The name of this platform means Touring Trainer because it is meant for Touring beginners: from 2003, it is the TL-01 successor. This platform is of great commercial stake for Tamiya, so it is very interesting to understand how they set up this strategy.
The first version named TT-01 will be used until 2007, then came an E version (for Enhanced) that could be considered as version 1.5. This improved version will last until 2013. Each one of these versions will have a variant dedicated to drift.
Overall, the TT-01 (including E and D versions) will count up to 83 different models released in a 10 year period! Which is about 1/3rd of all Tamiya offering over the period. Not counting all the RTR models based on the TT-01 (all variants) in the XB Pro series.
To this, I would also add another chassis: it is the buggy variant, despite not being named TT-01.
TT-01 chassis (2003)
DF-02 chassis (2004)
Even if the overall chassis layout is reversed (location of the battery and motor / steering system), and the shape of the central bathtub is different, this buggy also all the genes of the TT-01. It is to be said that Tamiya never linked these two platforms, but the lack of a TT-01 buggy variant and the similarities with the DF-02 do not leave much room for doubt.
Here's the first TT-01 generation, better said the first and a half generation:
TT-01 chassis (2003)
TT-01D chassis (2005)
TT-01E chassis (2007)
TT-01ED chassis (2009)
58349 Subaru Impreza WRC 2005
58402 Nissan Fairlady Z Ver Nismo
58432 Toyota Aristo / Lexus GS400
Tamiya kept the shaft-driven transmission, less complicated, more reliable and less sensible to the lack of maintenance on a chassis aimed at beginners. The monocoque frame is replaced by a bathtub design like it was used at the origins on the TA-01 and TA-02. But one of the TT-01 marvels is the mirror factor: if you have a close look at the chassis, you will notice the front and rear gearboxes are symmetrical (except the steering part, of course). This symmetry allows to use exactly the same parts to built the front AND rear gearboxes, at least most of them (again, the steering at the front implies differences). So you can produce one unique part tree from one unique mold: you just need to place two of this part tree in each kit box.
For your information, making a mold is extremely expensive, and you also need a press machine to activate each mold. Can you imagine the fiesta at Tamiya's financial department when someone said production costs would be cut by two or so?
The main difference between the TT-01 version and the improved TT-01E is a better steering system (borrowed from the TA-05). Another change is the rear arms that can be flipped to reduce the chassis wheelbase to 251mm so “short” bodyshells can fit like the 58442 Team Studie GLAD BMW Z4. On the TT-01E version, something is new: a transponder stay molded onto the upper deck. This addition proves that many people like the TT-01 to begin racing.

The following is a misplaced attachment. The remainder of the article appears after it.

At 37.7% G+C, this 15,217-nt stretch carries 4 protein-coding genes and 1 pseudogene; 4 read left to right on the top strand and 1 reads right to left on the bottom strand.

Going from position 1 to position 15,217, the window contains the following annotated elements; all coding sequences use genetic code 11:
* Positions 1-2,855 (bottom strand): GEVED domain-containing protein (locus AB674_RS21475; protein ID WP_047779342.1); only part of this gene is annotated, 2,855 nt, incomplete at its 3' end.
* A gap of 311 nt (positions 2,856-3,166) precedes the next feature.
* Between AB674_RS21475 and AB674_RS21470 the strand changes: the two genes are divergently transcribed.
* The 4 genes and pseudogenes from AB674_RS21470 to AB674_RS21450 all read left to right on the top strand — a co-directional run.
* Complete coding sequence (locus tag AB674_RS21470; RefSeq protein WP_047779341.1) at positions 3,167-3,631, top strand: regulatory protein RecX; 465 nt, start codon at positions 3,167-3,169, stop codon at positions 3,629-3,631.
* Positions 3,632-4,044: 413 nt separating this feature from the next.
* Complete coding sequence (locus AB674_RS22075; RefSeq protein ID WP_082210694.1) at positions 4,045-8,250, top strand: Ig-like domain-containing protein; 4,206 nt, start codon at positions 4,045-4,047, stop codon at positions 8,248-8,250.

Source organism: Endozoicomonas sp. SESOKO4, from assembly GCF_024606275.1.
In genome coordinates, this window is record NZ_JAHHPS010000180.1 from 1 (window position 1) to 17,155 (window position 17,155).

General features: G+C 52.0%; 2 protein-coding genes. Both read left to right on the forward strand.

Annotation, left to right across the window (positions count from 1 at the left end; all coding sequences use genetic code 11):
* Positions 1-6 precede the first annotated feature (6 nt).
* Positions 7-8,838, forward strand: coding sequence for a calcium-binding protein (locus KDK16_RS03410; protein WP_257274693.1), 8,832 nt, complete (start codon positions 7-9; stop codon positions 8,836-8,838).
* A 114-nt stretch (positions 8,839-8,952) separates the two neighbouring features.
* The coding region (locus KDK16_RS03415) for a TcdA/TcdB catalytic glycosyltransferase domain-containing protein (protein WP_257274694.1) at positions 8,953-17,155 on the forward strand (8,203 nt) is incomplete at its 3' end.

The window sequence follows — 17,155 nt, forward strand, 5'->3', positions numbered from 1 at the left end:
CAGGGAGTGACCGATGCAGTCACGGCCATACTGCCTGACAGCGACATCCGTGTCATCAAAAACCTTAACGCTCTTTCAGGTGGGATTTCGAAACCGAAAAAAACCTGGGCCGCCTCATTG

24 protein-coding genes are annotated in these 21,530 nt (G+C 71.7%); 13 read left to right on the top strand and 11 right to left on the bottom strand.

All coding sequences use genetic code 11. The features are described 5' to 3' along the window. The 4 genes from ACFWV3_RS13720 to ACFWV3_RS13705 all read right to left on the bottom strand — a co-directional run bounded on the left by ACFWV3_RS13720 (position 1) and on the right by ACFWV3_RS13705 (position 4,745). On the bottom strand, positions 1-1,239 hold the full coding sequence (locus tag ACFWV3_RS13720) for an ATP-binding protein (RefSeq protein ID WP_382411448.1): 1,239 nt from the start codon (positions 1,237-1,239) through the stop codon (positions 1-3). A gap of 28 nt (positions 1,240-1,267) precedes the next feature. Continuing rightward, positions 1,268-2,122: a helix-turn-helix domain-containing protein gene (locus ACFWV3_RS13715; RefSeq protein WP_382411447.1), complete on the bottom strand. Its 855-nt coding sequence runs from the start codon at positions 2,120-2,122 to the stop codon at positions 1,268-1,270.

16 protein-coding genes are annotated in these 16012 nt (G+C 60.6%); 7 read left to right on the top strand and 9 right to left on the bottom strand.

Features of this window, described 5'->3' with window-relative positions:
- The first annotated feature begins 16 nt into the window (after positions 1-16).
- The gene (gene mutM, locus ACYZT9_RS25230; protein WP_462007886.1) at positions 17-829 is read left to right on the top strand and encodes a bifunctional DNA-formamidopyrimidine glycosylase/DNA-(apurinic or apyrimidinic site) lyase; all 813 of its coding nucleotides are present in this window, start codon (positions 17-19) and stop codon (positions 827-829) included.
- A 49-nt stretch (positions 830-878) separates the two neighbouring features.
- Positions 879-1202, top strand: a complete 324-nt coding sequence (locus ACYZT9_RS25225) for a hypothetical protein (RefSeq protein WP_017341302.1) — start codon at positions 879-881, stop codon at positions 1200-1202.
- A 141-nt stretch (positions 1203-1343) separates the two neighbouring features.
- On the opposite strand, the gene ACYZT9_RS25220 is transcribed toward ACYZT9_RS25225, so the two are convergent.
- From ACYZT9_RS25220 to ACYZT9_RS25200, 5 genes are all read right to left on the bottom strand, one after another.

In 2013, Tamiya introduced a new generation named TT-02:
TT-02 chassis (2013)
TT-02B chassis (2013)
TT-02D chassis (2013)
TT-02T chassis (2015)
58560 Ferrari 458 Challenge
58568 Neo Scorcher
58604 Nissan Skyline GT-R R33
The strategy previously used with the TT-01 is the same:
- symmetrical front and rear gearboxes
- adjustable wheelbase (257mm standard or 251mm short)
- solid and reliable chassis
- drift variant
- a very wide choice of bodyshells, so plenty of models
But it is even better:
- build is easier
- adjustable ground clearance (so rally configuration is possible)
- the buggy variant uses the same chassis name (easier to understand for customers)
- truck variant corresponding the the TL-01 “Stadium” or TA-02T “Baja”
- a very wide choice of bodyshells, so plenty of models (style going)
The TT-02 chassis is a tremendous challenge for Tamiya because the TT-01(E) reigned for 10 years and the TT-02 needs at least an equivalent success.
Conclusion about the TT platform
The platform is a formidable challenge for Tamiya, both industrially and economically when you consider the number of models and their share in Tamiya's offering.
When considering the origins of the entry-level Touring platform, Tamiya had separated the buggy (DF-01) from the on-road models (TA-01 / TA-02) and trucks (TA-02T). Probably, this choice was made because buggies were almost the only models Tamiya offered in their catalog at the time. With the TL-01, Tamiya increased the offering by including the Stadium and buggies under the same chassis name in order to make the offering global and easy to understand for customers, but these variants didn't seem to be a success. The reign of the TT-01(E) was only on-road with a drift variant, but buggies were apart under the DF-02 chassis name (may be because of the different bathtub) and Trucks never existed (DF-01s and TA-02Ts were relaunched to fill the gap). With the TT-02, Tamiya unifies their offering including the on-road, drift, buggy and trucks variants under the same chassis name because the chassis design is always the same. A new rally variant may even complete the offering some day.
Reviewing this platform makes it easier to understand Tamiya's strategy for the entry-level Touring segment. The objective is to fulfill almost every need in terms of usage, but also to satisfy almost every taste thanks to an abundant bodyshell offer. Commercially, this is a formidable strategy, but it first settles on a incredible know-how in designing an economic chassis that is such a versatile platform. To my knowledge, this had never been seen before in RC.